A Good Life for Every Greyhound
Greyhound welfare is absolutely paramount within licensed greyhound racing and everyone within the sport is committed to optimising the care greyhounds receive.
We can never be complacent around welfare and are determined to continuously drive welfare standards forward. To achieve this, in 2022 we launched our long-term welfare strategy ‘A Good Life for Every Greyhound’.
The strategy builds on the success of the Greyhound Commitment and sets out how GBGB will further promote and protect welfare across all stages of a greyhound’s life: breeding, rearing, active years and retirement.
Across GBGB’s licensed tracks, greyhound safety is the highest priority and we have a number of measures in place to safeguard the health and wellbeing of greyhounds whilst they are at the track.
- Ensuring an independent Veterinary Surgeon is present at all GBGB tracks to check the health and wellbeing of every greyhound both before and after racing. No greyhound will ever race if a vet has any concerns;
- Quarterly visits to all GBGB licensed stadia by track safety experts STRI;
- Providing every licensed stadium with expert advice and guidance on track safety from our Track Liaison Officer;
- Following an evidence-based, robust Weather Extremes Policy which ensures no greyhound races in conditions which are too hot or too cold.
Each of our racecourses is regularly inspected by our Stipendiary Stewards to confirm that their facilities continue to meet the required standards. This includes thorough investigation of their kennels, veterinary facilities, racing paddocks and equipment.
Our injury rates continue to be the lowest independently verified figures for licensed greyhound racing in the world. Through our Greyhound Commitment and long-term welfare strategy ‘A Good Life for Every Greyhound’, we hope to bring injury rates down further.
Comfort in Kennels
Racing greyhounds live in residential kennels licensed by GBGB. To become licensed, kennels must meet standards of construction as outlined in the GBGB Rules of Racing and be compliant with the BSI Publicly Available Specification ‘PAS 251 – Specification for Trainers’ Residential Kennels’.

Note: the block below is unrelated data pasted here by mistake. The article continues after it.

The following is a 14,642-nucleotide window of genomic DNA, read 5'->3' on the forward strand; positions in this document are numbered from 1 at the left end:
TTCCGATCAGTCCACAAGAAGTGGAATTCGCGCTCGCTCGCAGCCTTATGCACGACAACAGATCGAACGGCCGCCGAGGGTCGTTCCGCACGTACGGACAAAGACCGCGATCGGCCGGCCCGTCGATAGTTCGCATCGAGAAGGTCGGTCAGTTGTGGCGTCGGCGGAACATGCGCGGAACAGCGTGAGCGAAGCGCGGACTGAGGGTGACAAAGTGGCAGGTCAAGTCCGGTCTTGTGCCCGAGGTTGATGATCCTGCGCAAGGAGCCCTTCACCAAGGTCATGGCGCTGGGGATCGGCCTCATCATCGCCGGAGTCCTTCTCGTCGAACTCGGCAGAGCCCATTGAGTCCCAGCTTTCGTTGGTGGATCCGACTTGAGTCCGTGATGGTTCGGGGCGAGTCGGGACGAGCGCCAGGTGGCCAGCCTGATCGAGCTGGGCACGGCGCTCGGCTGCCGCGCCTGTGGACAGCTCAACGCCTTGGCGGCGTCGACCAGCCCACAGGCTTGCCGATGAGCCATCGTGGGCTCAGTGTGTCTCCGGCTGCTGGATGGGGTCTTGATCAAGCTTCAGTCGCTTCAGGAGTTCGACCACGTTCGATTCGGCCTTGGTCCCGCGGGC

Developed in partnership with animal welfare organisations, veterinarians, government and industry specialists, the PAS covers all aspects of caring for a racing greyhound from diet, exercise and environmental enrichment to kennel specification and construction.
Licensed residential kennels are closely monitored; they receive a minimum of two unannounced visits by GBGB Stipendiary Stewards each year as well as an annual veterinary inspection which examines all aspects of the greyhounds’ care, health and wellbeing.
Since 2021, all GBGB residential kennels are also required to undergo independent audits. These external inspections, which are carried out by experienced animal welfare auditors SCI, are based on the PAS 251:2017 and the findings from them are shared with GBGB to inform decisions on the issuing of trainer licences. Each year, through our Trainer Assistance Fund GBGB also provides grants for trainers’ kennels to upgrade and improve their facilities.
Our Code of Practice helps our trainers obtain and maintain the high standards required of them. The Code is a broad and comprehensive manual that brings together all the existing guidance and documentation on residential kennel standards into one place so that everyone in our sport understands what is expected of them and has the knowledge, advice and support to maintain consistently high standards of care.
The Code ensures there is clarity over the high standards expected for the operation and management of residential greyhound kennels as there is for GBGB licensed racecourses.
For trainers, owners or vets needing guidance on greyhound health, or to report a suspicious disease, please contact either your local Stipendiary Steward or ring the GBGB Veterinary Advice Line on 020 7822 0913.
Please note that the above number is a telephone answering machine service. Messages will be picked up regularly during GBGB office hours by a qualified member of staff.
For emergency advice please contact your local veterinary surgeon. Other contact information can be found here.